The 1940s marked the birth of the International Squash Rackets Federation (ISRF) in 1947, known today as the World Squash Federation (WSF). Founded by representatives from Australia, England, South Africa, and New Zealand, the ISRF aimed to standardize squash rules and court dimensions across countries while fostering global cooperation and competition in the sport.

This international governing body oversaw developments in squash, including the organization of world championships and the establishment of various regional squash organizations such as the United States Squash Racquets Association (USSRA).


The inaugural Women’s World Squash Championships took place in 1966, elevating the sport’s appeal to a broader audience and demonstrating its commitment to inclusiveness. The event showcased female talent in the sport, further popularizing squash across various demographics.

During this decade, squash legends such as Heather McKay, Jonah Barrington, and Geoff Hunt dominated the sport, setting records, and leaving lasting impressions on squash’s history and growth.

1980s – 1990s

The 1980s and 1990s saw significant technological advancements in squash, including the development of lighter, more powerful racquets and improved court designs. These innovations revolutionized the game, making it faster and more intense.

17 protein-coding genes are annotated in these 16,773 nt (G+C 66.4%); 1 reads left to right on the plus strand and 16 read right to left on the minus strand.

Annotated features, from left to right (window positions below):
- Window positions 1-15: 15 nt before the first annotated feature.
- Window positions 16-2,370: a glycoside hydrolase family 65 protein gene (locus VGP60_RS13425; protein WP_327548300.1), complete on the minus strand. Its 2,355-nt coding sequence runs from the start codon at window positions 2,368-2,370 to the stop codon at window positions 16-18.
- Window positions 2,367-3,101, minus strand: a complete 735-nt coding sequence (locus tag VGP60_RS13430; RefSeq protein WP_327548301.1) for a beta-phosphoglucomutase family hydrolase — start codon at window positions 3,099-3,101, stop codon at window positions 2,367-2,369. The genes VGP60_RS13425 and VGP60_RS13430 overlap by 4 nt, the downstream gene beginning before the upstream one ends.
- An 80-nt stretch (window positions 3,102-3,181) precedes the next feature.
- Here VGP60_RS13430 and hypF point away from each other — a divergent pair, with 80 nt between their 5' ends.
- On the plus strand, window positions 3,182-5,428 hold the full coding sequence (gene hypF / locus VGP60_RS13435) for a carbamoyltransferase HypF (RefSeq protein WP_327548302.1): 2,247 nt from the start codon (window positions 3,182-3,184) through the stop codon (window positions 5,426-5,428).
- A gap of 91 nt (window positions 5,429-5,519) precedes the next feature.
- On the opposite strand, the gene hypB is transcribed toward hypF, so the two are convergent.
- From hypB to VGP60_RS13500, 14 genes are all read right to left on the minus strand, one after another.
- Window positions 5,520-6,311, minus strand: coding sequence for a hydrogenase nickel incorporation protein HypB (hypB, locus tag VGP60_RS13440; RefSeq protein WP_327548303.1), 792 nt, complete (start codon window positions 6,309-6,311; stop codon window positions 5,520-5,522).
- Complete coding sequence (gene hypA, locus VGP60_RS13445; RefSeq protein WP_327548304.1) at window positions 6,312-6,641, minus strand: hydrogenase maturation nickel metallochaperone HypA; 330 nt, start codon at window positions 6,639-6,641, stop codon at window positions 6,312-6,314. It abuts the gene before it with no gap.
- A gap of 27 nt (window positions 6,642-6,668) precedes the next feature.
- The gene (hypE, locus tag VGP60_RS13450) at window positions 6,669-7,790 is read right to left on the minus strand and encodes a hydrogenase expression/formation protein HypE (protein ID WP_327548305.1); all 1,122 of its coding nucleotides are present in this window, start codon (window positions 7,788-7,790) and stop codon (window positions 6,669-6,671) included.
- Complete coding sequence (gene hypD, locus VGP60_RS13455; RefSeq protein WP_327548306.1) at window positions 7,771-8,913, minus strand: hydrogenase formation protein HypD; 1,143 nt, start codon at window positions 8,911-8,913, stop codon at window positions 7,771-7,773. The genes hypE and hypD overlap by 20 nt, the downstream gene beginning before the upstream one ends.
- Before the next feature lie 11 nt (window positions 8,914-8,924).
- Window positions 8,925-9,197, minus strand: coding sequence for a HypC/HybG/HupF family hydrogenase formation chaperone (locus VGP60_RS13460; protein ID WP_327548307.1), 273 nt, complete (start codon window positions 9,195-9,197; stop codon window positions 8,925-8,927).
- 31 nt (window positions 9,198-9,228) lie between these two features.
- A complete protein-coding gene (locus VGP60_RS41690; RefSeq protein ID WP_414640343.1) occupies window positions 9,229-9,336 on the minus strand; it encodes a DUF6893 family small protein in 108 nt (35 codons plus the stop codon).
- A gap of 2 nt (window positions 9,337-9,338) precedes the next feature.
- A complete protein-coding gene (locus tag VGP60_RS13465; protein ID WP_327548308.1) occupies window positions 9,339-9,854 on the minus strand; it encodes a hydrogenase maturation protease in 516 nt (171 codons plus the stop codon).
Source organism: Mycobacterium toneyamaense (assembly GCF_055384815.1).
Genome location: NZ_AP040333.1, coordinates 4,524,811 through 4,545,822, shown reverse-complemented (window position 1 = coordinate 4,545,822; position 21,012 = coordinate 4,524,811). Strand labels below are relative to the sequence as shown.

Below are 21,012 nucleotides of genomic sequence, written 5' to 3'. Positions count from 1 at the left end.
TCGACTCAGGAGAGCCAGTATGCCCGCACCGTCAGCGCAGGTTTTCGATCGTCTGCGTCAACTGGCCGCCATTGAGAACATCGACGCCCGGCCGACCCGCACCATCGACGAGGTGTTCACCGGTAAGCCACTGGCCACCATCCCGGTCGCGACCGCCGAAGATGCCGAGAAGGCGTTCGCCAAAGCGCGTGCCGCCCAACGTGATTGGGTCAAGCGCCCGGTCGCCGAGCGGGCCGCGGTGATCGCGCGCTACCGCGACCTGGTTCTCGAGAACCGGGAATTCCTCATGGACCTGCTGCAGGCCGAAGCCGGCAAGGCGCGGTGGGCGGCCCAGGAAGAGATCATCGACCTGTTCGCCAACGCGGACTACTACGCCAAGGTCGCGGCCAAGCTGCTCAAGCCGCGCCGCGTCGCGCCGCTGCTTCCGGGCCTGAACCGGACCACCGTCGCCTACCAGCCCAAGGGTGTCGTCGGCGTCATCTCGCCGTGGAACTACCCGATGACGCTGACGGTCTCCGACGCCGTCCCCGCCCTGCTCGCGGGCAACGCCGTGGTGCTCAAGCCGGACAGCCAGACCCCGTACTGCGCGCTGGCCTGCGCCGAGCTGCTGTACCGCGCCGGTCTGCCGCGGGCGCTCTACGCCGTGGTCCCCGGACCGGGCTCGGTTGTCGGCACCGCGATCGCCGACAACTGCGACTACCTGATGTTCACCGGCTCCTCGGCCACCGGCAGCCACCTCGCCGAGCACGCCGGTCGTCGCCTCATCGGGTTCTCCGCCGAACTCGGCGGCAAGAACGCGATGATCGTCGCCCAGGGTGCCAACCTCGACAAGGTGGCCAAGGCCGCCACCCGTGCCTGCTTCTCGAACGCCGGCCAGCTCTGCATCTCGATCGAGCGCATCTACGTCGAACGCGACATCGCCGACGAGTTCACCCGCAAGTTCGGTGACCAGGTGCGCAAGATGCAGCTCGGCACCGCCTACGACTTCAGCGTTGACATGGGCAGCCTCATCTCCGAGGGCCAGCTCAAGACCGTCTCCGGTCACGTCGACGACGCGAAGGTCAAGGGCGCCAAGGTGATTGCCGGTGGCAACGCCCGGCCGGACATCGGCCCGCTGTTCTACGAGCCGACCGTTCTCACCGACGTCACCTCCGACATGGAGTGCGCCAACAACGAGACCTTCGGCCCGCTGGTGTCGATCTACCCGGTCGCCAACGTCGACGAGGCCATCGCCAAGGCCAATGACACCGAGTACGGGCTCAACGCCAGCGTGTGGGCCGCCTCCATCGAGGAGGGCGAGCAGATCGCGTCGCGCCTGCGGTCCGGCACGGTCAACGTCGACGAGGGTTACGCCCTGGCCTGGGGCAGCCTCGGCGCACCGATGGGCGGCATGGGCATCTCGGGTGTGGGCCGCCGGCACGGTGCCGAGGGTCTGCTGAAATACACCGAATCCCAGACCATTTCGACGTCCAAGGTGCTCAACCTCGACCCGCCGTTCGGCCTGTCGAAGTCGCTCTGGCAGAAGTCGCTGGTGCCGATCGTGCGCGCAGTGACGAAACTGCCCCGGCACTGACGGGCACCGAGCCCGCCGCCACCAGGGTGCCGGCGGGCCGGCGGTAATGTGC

During this period, Pakistan’s Jahangir Khan dominated the sport, winning 10 British Open titles and setting a record with an unbeaten 555 match streak. This era also witnessed the rise of legendary players like Jansher Khan, Sarah Fitz-Gerald and Susan Devoy, further solidifying squash’s appeal and prestige.


The 21st century brought the Professional Squash Association (PSA) World Tour, attracting international players and fostering competitive professionalism within the sport. The introduction of instant video review technology improved decision-making during matches and reduced on-court controversies.

During this era, Egyptian players like Amr Shabana, Ramy Ashour, and Nicol David emerged, dominating the professional circuit and inspiring a new generation of players from various countries.


Who invented Squash?

Squash was invented in 1830 by the students at Harrow School in England. They discovered that a punctured ball, which β€œsquashed” on impact with the wall, produced a game with a greater variety of shots.

How did Squash become so popular?

Squash’s popularity grew due to its intense, fast-paced gameplay, and low equipment investment. It steadily gained followers globally with organized competitions and professional structures.

Where did Squash originate?

Squash originated at Harrow School in England. The school had peculiarly built courts where students started playing the sport that later evolved into modern-day squash.

Max is a sports enthusiast who loves all kinds of ball and water sports. He founded & runs stand-up-paddling.org (#1 German Paddleboarding Blog), played competitive Badminton and Mini Golf (competed on national level in Germany), started learning β€˜real’ Golf and dabbled in dozens of other sports & activities.